The prize is roughly 25 trillion cubic feet of methane gas, a form of natural gas - slightly more than the nation consumes in one year.
Once again we see an ANWR-like distortion. When fully developed, it is estimated that the Powder River methane will be enough gas to provide for all of Califonia's energy needs for twenty years. Like the ANWR distortion, "six months of the nations TOTAL oil needs", instead of saying it would replace Saudi imports of 1 million barrels a day for twenty years.
The nation needs to know that ANWR was only the opening shot in the Enviro-nazis attempts to stop all rational production of the country's energy needs.
Exactly correct. Anybody who has driven from Gillette to Buffalo, KNOWS that this area is as desolate as they come. Gillette to Buffalo takes you right through the heart of the thousands of earth=raping wells they talk about. Taking that route. you will probably not see more than about 50 wells (ouy of 12,000).
The article also does not address how many ranchers have seen this as a windfall monetarily.
For example, the average ranch in that area is at least 2,000 acres. 2000 divided by 80 acre spacing equals 25 wells, times .125 per cent royalty, times $2.00 per mcf times 100 mcf per day average times thirty days equals approximately $18,750 per month for that rancher.
The wells around the Gillette area average close to 500 mcf per day and the total field average is around 175-200 mcf per day, so I have been conservative.
I'd be leary of that stock. I've seen it pop up on "news" when I've looked at the recent news for Williams Energy (WMB). Williams has gone from $0.90 to above $3.00 in the last week or two. Williams (by virtue of buying Barrett Resources), is the number one producer in the Powder River basin coals, along with their 50/50 partner Western Gas Resources.
You're welcome. Being in the business, I get tired of the spin, lies and distortion that we have to battle on a daily basis.
I am leary, believe me. My point was that they apparently have a stake in the peripheral properties to those owned by the major players. I will defer to the opinions of those actually in the oil/gas production business on whether or not that is a good position to be in, OTOH, the potential may exist that makes their current share price quite attractive for the speculators among us.
OTOOH (On the Other Other Hand), The OTC is littered with the remnants of other wildcat operators who were not so successful....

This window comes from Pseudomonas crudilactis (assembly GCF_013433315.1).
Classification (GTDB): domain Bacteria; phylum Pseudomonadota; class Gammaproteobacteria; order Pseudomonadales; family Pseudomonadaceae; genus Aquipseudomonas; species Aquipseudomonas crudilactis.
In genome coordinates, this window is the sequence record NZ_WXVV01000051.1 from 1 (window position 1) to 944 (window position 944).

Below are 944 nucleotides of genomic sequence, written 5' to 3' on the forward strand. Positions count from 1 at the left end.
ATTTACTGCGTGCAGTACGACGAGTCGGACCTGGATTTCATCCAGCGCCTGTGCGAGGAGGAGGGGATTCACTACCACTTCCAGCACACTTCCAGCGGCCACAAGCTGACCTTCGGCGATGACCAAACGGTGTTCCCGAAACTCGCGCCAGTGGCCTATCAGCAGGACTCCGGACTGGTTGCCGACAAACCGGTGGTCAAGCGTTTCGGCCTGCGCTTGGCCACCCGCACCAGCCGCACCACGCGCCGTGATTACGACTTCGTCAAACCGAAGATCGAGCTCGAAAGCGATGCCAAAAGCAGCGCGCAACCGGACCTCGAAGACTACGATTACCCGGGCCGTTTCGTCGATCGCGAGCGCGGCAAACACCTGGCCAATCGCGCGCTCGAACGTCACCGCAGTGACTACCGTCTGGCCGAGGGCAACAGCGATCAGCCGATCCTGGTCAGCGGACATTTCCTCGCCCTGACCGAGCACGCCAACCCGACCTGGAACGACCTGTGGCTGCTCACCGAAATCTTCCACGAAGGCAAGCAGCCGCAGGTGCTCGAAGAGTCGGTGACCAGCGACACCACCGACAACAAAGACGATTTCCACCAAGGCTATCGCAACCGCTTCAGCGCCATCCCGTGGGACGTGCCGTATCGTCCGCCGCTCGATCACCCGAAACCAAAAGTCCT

BOBTHENAILER'S reply: Typical extremist swill language designed to create the FALSE impression of massive damage.
Don't confuse 'em with facts, Bob. They (the eco-nut extremists) don't want no stinkin' FACTS.
The Powder River Basin has been subject to exploration and drilling for maybe 50 years.
Still looks like a place where the hand of man has never set foot.
ROFLMAO.. Too true, facts are inconvenient and get in the way of a good crybaby eco-story.
Thanks for bringing the history of the Powder River Basin to light, I should have as well. Deep wells have been drilled there for over 50 years and will probably be drilled for another ten to twenty as well.
Didn't mean to throw cold water on your "potential tasty morsel", but I read a couple of their press releases and they seemed to be a little on the HYPE side. If I could get a legal description of their leasehold it would help in evaluation, but that has not been depicted in the releases.
I play the market a bit as well. I would only be wary on that company because I've been involved in the CBM play there and know that some areas don't have the good coals. Its a huge "semi-blanket" play, you just don't want to be in the "semi" areas of the blanket.
No wonder so many people are confused & don't trust energy producers. The true story doesn't get out often enough.
We ought to support this project AND the ranchers who will benefit from some no-doubt very welcome income. Your informed perspective is appreciated.
True enough, on a national scale. Locally, the Gillette, Buffalo and Sheridan newspapers give at least a balanced approach. Of course, we'll NEVER see that in any national press coverage.
The environmentalists never seem to have the end game figured out. They just want to kill capitalism through environmental policies - but what then? Where are we going? Serfdom, dictatorship? War? Are we all to live like the Amish?
These are the same bozos who tell us that we don't need nuclear power cause we can watch TV by candlelight. The ones that I talked to really thought that power for their TV couldn't be turned off.
Good questions. The first part of your quote is the answer. Once capitalism is killed or controlled, they and their DemocRAT enablers will ease us into socialism, where all people are equal, except some of the leadership elite, who will naturally be MORE EQUAL.